A Life with Dogs

Chapter 9. How to teach your Puppy it's name

Chapter 9. How to teach your Puppy it's name

So, you've named your new family member. You've avoided those trendy here-today, gone-tomorrow popular names; letting your pup’s personality and heritage be a guiding factor. 

You've chosen a name that won't confuse your pet, while trying to make everyone in the family happy🙄

Now it's time to teach them their name...

I remember when Ralphie Cocker was brand new, and I was still a dog-owner-novice. I made all the classic mistakes. 

No wonder he had selective-hearing from the get-go!

I just couldn't help myself, always adding other names into the mix... because I loved him so!

Ralphie-doodle was the family favourite, and for me... well, he'll always be my 'Charlie Brown.' Go figure!

Oh the life... chasing quail through the long grass at dawn, and diver ducks in the dam at sun-down - he just couldn't have cared less about protocol, let alone coming when called.

And that was ALL (pretty much) my own fault. Thank goodness for the dinner bell!


After settling on the perfect name for your pet, what is the use of calling Fluff-Butt by name if she does not respond?

No one appreciates the very special genius of your conversation as much as the dog does.”  – Christopher Morley


Tips for ensuring you get your pup’s attention each time you call out to them are described here:

If someone rewarded you with a piece of chocolate each time he or she said your name, you would get the point pretty quickly, right? 

According to Victoria Stillwell, an expert on positive reinforcement dog training, an animal that receives a reward will be more likely to repeat a desired behaviour. 

To begin teaching your pet her name, arm yourself with high value rewards, such as small bits of cheese or liver, to teach your pet that whenever you say their name, they get a treat.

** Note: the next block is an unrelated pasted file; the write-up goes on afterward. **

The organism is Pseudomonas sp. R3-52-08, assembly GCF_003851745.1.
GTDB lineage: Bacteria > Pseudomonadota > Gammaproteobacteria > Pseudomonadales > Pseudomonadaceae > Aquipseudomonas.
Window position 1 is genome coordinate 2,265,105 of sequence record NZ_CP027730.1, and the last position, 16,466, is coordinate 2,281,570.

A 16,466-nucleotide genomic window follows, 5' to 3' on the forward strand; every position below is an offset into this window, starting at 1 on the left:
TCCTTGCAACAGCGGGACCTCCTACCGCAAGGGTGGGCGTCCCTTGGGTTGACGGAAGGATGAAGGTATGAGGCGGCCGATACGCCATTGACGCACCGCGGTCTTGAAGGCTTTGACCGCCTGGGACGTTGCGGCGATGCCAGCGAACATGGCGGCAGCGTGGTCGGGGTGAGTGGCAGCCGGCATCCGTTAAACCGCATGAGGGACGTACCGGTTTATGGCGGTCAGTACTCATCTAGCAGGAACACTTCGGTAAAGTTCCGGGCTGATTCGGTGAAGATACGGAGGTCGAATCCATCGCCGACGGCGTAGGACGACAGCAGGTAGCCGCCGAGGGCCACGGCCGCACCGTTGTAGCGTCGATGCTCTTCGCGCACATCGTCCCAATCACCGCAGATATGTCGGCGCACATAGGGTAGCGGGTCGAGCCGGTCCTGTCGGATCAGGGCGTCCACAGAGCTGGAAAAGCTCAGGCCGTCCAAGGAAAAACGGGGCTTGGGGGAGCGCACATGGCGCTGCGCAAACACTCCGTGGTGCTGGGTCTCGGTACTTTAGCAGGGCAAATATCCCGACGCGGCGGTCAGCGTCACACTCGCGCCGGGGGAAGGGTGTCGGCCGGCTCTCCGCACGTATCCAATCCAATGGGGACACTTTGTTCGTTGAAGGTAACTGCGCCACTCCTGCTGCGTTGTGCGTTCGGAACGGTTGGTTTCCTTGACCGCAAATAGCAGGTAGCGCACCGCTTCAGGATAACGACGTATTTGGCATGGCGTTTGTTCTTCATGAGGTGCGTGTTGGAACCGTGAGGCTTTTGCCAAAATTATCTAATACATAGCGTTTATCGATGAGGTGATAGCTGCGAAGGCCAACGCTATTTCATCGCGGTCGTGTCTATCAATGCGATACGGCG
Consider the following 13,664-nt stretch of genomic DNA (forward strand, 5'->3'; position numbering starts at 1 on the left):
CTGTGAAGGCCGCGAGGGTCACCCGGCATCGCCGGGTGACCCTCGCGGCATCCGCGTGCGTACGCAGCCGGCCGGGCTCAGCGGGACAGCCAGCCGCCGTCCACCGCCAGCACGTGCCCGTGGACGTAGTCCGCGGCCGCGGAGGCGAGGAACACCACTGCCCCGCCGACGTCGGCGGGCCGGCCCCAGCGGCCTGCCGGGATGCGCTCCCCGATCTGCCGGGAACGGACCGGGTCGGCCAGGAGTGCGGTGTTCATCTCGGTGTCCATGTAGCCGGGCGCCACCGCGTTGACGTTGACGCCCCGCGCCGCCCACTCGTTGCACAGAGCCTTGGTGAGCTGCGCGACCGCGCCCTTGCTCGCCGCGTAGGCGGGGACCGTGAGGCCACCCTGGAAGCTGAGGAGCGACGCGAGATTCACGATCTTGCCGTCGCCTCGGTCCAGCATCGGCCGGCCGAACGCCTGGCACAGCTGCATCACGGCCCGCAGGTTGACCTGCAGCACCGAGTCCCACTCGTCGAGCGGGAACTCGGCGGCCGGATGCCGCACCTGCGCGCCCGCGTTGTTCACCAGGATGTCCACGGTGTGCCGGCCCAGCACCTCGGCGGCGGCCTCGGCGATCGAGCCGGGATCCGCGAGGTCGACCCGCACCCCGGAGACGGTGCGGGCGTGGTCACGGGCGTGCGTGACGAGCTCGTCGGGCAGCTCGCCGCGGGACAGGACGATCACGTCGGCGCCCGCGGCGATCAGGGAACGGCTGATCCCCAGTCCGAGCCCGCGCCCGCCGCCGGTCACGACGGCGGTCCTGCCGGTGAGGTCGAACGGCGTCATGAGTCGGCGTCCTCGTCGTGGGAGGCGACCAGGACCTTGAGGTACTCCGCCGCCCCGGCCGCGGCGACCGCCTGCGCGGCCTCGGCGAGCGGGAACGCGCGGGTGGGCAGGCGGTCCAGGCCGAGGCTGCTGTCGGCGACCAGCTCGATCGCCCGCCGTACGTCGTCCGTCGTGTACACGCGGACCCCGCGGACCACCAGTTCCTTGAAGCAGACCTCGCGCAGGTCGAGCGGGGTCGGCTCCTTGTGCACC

For this exercise, say your dog’s name 15 – 20 times and provide a treat immediately after each instance.  Repeat this activity 3 – 4 times over the course of a few days.

Once Fluff-Butt knows that when you say her name something good happens, only give a treat when she looks at you.

To do so, wait for your dog to be turned away from you and then say their name.  If they turn and look in your direction, immediately provide praise and a treat. 

This step is perfect for pet parents, as it can be practiced from the comfort of your arm-chair while watching TV. 

Next, you must practice getting your dog’s attention when they are distracted.

You want to in-still in your pet that listening to you, no matter how appealing they find that toy, child’s lunch, or boy dog next door... is of paramount importance.

When your dog is in an area that offers numerous distractions (such as the park), call their name.  If they look at you, reward them profusely as if they just won the lottery and might share their winnings.

After you can get Fluff-Butt’s attention when distracted, the next step is for her to watch you with the same focus she dedicates to watching you eat your lunch. 

To do so, call your pet’s name, and increase the amount of time they must look at you before giving them a treat. 

Approach this incrementally because if you expect too much too soon, they may become confused while you, become frustrated.    

Continue through Adulthood
Once you can reliably get Fluff-Butt’s attention no matter her level of distraction and for long periods of time, she has mastered this lesson! 

However, it is important to continue practicing name recognition throughout adulthood in order to reinforce the importance of this skill.

What Not to Do
Throughout this process, there are a number of behaviours to avoid. 

If you cannot get Fluff-Butt’s attention on the first try, resist the urge to repeat her name over and over. Not only will you realise you chose a silly name for your dog, but she will learn that it is okay not to respond the first time.

Second, remember that calling your dog’s name should only be used to get their attention. 

Many times, pet owners become frustrated because they assume their dogs should find their owners, the second their name is called. 

However, unless you trained your dog specifically to come to you when its name is called, you should not have that expectation. 

Overall, teaching name recognition is an easy task when training sessions are kept short and consistent, and high value treats are used. 

Remember to master one skill at a time before moving to the next, and always have a positive attitude! 

So we've got your puppy's attention and they are responding to their name. Next we explore how to feed your little garbage disposal.

Chapter Ten – Coming Soon 

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